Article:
About Cloud and Data Center Security

Cloud computing and virtualization have begun to play a huge role in the IT infrastructure and scalability of an organization's business. However, while the terms virtualization and cloud are used almost interchangeably, it is important to note the distinction that this guide makes between the two terms. Virtualization is the technology that separates the physical infrastructure to create dedicated resources. It separates compute environments from the actual physical hardware thereby allowing servers, workstations, storage, and other systems to be independent of the hardware layer. Virtualization is the foundation on which Cloud computing is based and Cloud computing is the delivery of shared computing resources as a service or on-demand through the Internet. For better readability, it might simply be referred to as the "cloud" in this guide.

Early adoption of the cloud can provide organizations with an opportunity to transform their business models and gain a competitive edge. Cloud environments are generally the most cost-effective solutions compared to conventional on-premise environments both in the short and the long term. Measurable benefits such as lower costs, greater agility, and better resource utilization have spurred initial adoption. Cloud computing is comprised of two specific deployment models which are described here:

  • Public cloud refers to cloud infrastructure that is managed by a business, academic or government organization or a combination of these. All infrastructure and data reside on the premises of the cloud provider. Public cloud models have all your data and applications residing on the cloud provider's servers. The primary advantage of the public cloud model is the ease to deploy. Any individual or business can sign up for advanced services on the cloud with just a credit card. Obtaining such services without the public cloud would require expensive and time-consuming resources to be set up within your organization network.
  • Data center refers to cloud computing that delivers the same benefits of public cloud such as scalability and self-service provisioning but through a proprietary architecture. However, while public cloud deployments serve multiple clients or organizations, data centers (they might sometimes be known as private clouds) serve only one organization. Data center deployments keep data and applications within your control so that they do not have to be stored and operated from a third-party organization's infrastructure. From this description, it would seem that security is not a challenge in a data center deployment. However, because data center deployments require new deployments for resource pooling and elastic scalability, it is prone to security challenges that must be anticipated and planned for.

McAfee Network Security Platform is a full featured next-generation IPS solution ready for the unique demands of cloud environments. It is an intelligent security solution that discovers and blocks sophisticated threats in the network with unmatched speed, accuracy, and simplicity. Combined with network virtualization and security platforms. Network Security Platform delivers best-in-class enterprise security against sophisticated attacks on virtual infrastructures. You are able to deploy it as a standalone Virtual IPS Sensor to monitor both east-west and north-south traffic or as a service that is orchestrated across a software defined data center.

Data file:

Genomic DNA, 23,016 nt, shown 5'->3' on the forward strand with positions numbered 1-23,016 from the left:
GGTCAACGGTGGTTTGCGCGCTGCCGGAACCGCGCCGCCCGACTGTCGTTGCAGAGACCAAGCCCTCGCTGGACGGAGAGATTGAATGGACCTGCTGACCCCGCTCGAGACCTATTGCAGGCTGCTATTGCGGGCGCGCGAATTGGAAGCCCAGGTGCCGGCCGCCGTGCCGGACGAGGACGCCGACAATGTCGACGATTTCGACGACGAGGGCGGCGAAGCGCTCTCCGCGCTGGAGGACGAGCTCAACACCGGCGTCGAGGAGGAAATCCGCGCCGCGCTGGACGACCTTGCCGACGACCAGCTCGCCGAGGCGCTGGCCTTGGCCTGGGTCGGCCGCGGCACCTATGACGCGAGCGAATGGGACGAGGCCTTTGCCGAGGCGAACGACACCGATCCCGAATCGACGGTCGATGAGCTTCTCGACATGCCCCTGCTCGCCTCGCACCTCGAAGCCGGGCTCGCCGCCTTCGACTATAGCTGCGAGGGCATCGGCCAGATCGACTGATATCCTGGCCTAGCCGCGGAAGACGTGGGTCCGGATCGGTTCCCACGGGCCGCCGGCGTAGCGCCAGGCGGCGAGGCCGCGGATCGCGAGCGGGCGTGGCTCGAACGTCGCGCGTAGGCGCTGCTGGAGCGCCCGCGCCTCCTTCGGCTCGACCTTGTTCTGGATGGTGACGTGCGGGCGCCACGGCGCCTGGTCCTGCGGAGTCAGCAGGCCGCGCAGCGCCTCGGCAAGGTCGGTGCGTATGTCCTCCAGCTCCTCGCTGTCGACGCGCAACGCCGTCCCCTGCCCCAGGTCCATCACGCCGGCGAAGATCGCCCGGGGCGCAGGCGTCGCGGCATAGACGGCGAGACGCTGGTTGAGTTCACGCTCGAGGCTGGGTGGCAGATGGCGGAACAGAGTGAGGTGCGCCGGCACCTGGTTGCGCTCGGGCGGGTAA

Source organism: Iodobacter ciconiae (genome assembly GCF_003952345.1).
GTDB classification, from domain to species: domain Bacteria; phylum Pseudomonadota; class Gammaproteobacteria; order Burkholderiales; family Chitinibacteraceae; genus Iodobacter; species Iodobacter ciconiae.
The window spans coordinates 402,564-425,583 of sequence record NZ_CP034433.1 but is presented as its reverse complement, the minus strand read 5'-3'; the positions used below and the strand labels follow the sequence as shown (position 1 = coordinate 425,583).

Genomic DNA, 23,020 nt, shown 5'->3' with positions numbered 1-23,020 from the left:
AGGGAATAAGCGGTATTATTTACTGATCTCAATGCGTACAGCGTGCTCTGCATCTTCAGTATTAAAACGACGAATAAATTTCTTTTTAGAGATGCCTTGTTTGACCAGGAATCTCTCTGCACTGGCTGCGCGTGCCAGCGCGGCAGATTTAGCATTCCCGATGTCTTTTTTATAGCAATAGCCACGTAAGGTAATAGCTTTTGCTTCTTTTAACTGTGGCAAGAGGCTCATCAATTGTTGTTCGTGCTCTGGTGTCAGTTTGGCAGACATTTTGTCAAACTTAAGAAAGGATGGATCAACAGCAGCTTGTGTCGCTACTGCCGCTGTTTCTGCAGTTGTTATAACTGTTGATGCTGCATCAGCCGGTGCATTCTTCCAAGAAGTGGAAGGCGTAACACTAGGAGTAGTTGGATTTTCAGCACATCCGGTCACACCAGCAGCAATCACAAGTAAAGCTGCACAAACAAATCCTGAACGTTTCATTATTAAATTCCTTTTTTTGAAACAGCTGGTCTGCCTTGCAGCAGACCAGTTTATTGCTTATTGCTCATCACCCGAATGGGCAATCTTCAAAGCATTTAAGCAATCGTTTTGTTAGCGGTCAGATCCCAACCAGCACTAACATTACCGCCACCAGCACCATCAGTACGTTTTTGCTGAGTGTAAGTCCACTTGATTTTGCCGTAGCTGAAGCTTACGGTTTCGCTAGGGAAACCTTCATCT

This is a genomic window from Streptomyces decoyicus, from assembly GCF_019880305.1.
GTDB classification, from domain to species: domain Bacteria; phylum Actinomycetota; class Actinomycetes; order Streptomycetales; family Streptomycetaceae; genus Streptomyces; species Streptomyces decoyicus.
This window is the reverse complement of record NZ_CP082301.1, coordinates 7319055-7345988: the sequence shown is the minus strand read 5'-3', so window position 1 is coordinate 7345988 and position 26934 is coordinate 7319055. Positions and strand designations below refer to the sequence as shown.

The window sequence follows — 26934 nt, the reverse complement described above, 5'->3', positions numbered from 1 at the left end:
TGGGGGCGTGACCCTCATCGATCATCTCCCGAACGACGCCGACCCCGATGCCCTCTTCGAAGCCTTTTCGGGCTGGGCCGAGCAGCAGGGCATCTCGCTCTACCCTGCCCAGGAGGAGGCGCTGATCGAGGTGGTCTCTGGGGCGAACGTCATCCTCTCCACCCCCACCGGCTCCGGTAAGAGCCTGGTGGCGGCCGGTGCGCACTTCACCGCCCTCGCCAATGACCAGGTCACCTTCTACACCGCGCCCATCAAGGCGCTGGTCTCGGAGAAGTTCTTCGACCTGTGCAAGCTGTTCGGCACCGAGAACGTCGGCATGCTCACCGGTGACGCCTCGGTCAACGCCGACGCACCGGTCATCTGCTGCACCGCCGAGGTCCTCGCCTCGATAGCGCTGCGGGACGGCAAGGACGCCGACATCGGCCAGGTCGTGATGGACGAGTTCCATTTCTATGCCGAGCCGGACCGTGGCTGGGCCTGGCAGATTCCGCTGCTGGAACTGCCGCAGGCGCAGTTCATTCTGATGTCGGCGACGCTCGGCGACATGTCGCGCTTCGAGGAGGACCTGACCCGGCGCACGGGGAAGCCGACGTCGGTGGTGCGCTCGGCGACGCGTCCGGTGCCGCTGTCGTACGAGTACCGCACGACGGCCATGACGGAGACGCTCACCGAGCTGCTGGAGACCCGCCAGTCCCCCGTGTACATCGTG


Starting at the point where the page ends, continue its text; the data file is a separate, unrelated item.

The following type of solutions are available:

  • Standalone Virtual IPS Sensor, a virtual instance of the physical IPS Sensor, can be deployed on hypervisors and used to monitor traffic between virtual machines.
  • Cluster solution which comprises several Virtual IPS Sensors that are clustered in a single appliance and orchestrated in a data center. The cluster can be used to deploy IPS as a service in environments that use network virtualization software such VMware NSX.

Standalone and distributed IPS appliances

In a standalone Virtual IPS deployment, any number of Virtual IPS Sensor can be installed per hypervisor. Each Virtual IPS Sensor is managed separately through the Network Security Manager (Manager). You can have different policies configured for each Virtual IPS Sensor. Maintenance and troubleshooting of each Virtual IPS Sensor is also carried out individually.

In the distributed solution, a logical container contains several Virtual IPS Sensors within itself. The container is known as Virtual Security System and, unlike Virtual IPS Sensors, the Virtual Security System appears in the Manager as a single device with several instances of the Virtual IPS Sensors. The Virtual Security System is orchestrated using Intel Security Controller and is managed through VMware NSX. When a security policy is applied to a Virtual Security System, all instances of the Virtual IPS Sensor within it are updated with the same policy. Each Virtual IPS Sensor is configured similarly but functions independently of the other and provides security to the specific host it is deployed on. Maintenance and troubleshooting of a Virtual Security System involves managing one device in the Manager. For example, when you apply a configuration update to one Virtual Security System appliance, all Virtual IPS Sensor instances contained in it are updated with the same configuration. Such centralized management of several instances of the Virtual IPS Sensor proves beneficial in deploying a scalable security solution across your data center.

In subsequent chapters, we will look at both these deployment models and the various environments in which they can each be deployed.

This section describes the various models and the virtualization environments in which they can be deployed.

Virtual IPS Sensor model Supported virtualization environment Type of solution
IPS-VM600 VMware ESX and KVM Standalone
IPS-VM100 VMware ESX and KVM Standalone
IPS-VM100-VSS VMware NSX Distributed